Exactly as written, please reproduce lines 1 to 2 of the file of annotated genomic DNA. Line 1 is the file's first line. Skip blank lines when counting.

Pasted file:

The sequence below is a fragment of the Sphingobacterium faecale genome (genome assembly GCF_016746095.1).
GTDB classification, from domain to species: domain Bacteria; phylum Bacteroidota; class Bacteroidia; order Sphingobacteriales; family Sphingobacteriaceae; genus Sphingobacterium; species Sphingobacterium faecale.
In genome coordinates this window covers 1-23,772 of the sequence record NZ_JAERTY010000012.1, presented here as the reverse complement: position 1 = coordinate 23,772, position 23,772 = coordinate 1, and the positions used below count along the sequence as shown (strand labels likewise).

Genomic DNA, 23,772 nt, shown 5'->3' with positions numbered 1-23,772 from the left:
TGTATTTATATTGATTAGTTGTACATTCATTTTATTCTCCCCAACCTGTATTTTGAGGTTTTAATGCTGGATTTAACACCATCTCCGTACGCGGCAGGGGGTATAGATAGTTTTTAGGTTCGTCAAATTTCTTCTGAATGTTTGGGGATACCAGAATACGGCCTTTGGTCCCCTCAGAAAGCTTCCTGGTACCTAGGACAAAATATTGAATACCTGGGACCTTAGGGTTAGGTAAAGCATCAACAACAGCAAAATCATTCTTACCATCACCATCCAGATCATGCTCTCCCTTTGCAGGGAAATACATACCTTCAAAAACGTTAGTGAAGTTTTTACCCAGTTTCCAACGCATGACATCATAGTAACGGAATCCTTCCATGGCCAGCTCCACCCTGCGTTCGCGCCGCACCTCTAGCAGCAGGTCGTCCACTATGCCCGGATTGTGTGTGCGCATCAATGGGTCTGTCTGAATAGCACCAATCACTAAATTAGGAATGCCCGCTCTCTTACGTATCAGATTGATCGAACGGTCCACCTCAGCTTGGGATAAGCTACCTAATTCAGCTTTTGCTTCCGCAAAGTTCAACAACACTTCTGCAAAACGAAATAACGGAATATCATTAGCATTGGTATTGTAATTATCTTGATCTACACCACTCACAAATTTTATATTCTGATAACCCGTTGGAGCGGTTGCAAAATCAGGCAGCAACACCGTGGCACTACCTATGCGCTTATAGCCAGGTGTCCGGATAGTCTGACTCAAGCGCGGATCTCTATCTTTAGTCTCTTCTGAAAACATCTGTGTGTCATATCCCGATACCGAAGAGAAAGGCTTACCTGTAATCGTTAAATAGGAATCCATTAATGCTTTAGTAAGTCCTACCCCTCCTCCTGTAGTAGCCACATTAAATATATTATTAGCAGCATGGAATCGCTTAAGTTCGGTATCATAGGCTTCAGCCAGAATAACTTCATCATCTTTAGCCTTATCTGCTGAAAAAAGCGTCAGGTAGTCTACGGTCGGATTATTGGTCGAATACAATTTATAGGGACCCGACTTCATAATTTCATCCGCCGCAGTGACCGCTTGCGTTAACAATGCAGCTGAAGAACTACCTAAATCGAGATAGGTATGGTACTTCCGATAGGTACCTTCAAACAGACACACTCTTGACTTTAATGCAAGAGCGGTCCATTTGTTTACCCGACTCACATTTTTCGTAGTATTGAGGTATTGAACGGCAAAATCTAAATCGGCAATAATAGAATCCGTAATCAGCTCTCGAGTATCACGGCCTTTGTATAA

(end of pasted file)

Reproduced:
The sequence below is a fragment of the Sphingobacterium faecale genome (genome assembly GCF_016746095.1).
GTDB classification, from domain to species: domain Bacteria; phylum Bacteroidota; class Bacteroidia; order Sphingobacteriales; family Sphingobacteriaceae; genus Sphingobacterium; species Sphingobacterium faecale.